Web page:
Should obesity be treated like cancer?
Dr Nick Fuller
Leading Obesity Expert at the University of Sydney and founder of Interval Weight Loss.
Would you consult with a person without qualifications if you had cancer? Why is it any different if you have obesity? It shouldn’t be.
Obesity is a serious problem, a disease and should be treated accordingly. It’s the greatest policy challenge of our time - 2 in 3 people are now overweight or have obesity.
Parallel to this exponential growth in the obesity epidemic is the pop-up “wellness” industry with an explosion of unqualified personnel and entrepreneurs specifically cashing in on the weight loss industry - worth an eye-watering $100 billion dollars.
It appears as though everyone has an opinion on what we should be eating these days and how we should lose weight. The absurdness of it all means that some of these people have even completed some form of 2-day online certificate or had a lived experience that certifies them as one of the many so-called “experts” in the field. They might even be a social media sensation, a fitness trainer, a chef or a celebrity. So I guess we should be listening to them, right? Has the world gone mad?! Do people really think that the likes of Kayla Itsines, Jen Selter, Faya Nilsson, Massy Arias, Anna Victoria, Tracy Anderson, Michelle Bridges, Ashy Bines ET AL, or a pretty fit girl or ripped guy on Instagram, are going to solve their battle against the bulge?
These are the last people you should be getting advice from. Obesity needs to be treated seriously and not by those giving advice not qualified to do so. These “influencers” or pretty people we follow on Instagram simply don’t know what they are talking about and their advice or programs are not evidence based – it’s all anecdata.
We largely have social media to blame for the boom in the number of “wellness” experts. 85% of 15-24 year olds are now active on social media and yet young people are also where the greatest expansion in waistlines are being seen. BUT it’s not just limited to the young - 10 million people check Facebook daily and more than 1/3rd of Australians check social media at least 5 times per day.
What impact does this have on public health?
Some of the better known TV celebrities do cop flak from time to time from certain governing industries - like Pete Evans and his bone broth for babies but influencers go unregulated. Social media is for fantasy NOT advice - Pretty girls on Instagram spruiking skinny tea or waist trainers are setting us up for failure every single time by selling nonsense “health” and “lifestyle” programs and promoting an unhealthy body image. These “influencers” are unqualified, unregulated and uninterested in anything but personal gain - their only qualifications are looking good in a bikini or ripped with their shirts off.
The prevalence and use of social media has meant that we can now look at these “wellness” experts all the time – they are in the palms of our hands 24/7, from all over the world. Their constant message puts doubt in our heads – we look at the mirror every day, convince ourselves that we are fat and them tell ourselves “yeah, maybe I’ll try that diet”. They create an unhealthy portrayal or what is a healthy body weight.
BUT we don’t look like these aspirational Instagram stars because we work, we lead a realistic life. We aren’t paid to look pretty or spruik different products online.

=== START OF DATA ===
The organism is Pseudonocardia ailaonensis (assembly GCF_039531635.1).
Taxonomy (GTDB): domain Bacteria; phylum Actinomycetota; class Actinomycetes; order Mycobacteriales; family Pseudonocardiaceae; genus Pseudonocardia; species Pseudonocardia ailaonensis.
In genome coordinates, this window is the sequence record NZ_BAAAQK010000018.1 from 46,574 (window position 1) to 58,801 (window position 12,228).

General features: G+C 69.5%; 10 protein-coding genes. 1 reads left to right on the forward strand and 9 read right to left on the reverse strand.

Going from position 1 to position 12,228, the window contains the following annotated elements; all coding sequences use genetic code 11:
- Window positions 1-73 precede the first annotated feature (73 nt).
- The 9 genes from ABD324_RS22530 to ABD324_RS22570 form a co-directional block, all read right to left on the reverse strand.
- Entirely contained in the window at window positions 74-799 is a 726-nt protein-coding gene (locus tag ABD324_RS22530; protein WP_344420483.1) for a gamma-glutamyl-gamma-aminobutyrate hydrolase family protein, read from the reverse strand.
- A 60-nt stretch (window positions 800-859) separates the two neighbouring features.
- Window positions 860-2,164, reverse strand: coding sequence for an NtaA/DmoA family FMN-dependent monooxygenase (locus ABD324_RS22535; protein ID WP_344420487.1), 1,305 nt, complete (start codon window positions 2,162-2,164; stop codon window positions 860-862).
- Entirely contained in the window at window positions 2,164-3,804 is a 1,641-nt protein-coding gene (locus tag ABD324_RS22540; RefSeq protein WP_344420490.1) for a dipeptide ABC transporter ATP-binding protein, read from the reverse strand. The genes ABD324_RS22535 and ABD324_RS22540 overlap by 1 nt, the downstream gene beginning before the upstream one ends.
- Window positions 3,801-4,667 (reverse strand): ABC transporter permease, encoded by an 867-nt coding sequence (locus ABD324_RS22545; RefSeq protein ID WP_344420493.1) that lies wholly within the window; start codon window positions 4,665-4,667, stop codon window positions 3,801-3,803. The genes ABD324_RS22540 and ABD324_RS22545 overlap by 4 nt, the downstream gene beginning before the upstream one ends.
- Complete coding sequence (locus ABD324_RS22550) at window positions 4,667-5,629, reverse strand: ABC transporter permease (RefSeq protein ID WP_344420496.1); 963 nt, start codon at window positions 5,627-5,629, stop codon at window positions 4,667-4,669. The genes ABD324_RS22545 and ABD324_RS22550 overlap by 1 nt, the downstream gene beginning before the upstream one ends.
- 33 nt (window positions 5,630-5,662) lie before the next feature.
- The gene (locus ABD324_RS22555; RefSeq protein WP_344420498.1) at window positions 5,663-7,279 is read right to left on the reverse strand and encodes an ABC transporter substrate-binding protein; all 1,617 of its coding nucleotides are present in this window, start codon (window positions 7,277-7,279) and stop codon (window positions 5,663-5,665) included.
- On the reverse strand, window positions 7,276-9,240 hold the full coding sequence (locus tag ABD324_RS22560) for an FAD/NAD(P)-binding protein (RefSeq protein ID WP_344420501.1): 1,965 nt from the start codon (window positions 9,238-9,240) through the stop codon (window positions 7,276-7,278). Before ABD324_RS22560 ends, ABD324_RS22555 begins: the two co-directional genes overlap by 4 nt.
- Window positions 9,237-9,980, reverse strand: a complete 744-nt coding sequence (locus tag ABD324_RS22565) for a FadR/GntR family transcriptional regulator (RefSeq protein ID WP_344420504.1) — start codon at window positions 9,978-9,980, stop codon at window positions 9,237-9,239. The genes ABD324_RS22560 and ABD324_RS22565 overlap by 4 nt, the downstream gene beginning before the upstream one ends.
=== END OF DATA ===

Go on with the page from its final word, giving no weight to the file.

Sadly, you are doomed for failure every single time - not only is their advice unrealistic and unhealthy to follow but your body also prevents you from succeeding which is why obesity is a disease. And their advice only compounds this issue more. Restrictive eating, dieting and an obsession with body image results in a fear of food – a fear that you will eat something that’s not allowed. Inadvertently, creating a dieting mentality and a cultural obsession with weight loss and body image.
Our body is far smarter than we give it credit for and will always work to protect its “set point” or level of fatness. Eventually you put the weight back on. But not only do you eventually end up back where you started, you end up in a worse off position because of the damage you impose on your metabolism and the obsession with weight loss and body image that you have developed. Research has clearly supported this and proven that irregular eating and a history of dieting as two of the key factors that actually accelerate getting fatter, rather than preventing it.
The take-home message
Firstly, the government needs to take ownership and start regulating this industry.
As individuals, we need to make better informed health decisions when it comes to our health and body weight. Our health is too important to put in the hands of someone unqualified. This means stop listening to social media in a field that goes completely unregulated and of which is full of misleading and bad advice.
Long-term weight loss success comes down to a making room for a healthier relationship with food and body image. NOT listening to unqualified personnel who don’t know what they are talking about.
How to navigate your way through the field of health and wellness “experts”
1. Look for their qualifications. They should be easy to find on their social media page or website. If you can’t find their qualifications, they won’t have any and therefore you should ignore them.
2. Check what sort of qualifications they have. For example, A 2-day online certificate in nutrition doesn’t mean they are qualified in the field and a certificate III or IV in fitness means they are a personal trainer, not an exercise or nutrition specialist.
3. Check their qualification is applicable to their industry or business. A degree in, for example, marketing, journalism or business doesn’t mean they should be advising on health, disease, diet and exercise, or weight loss. But then again this is why they are probably doing so well in the business world. Clever isn’t it!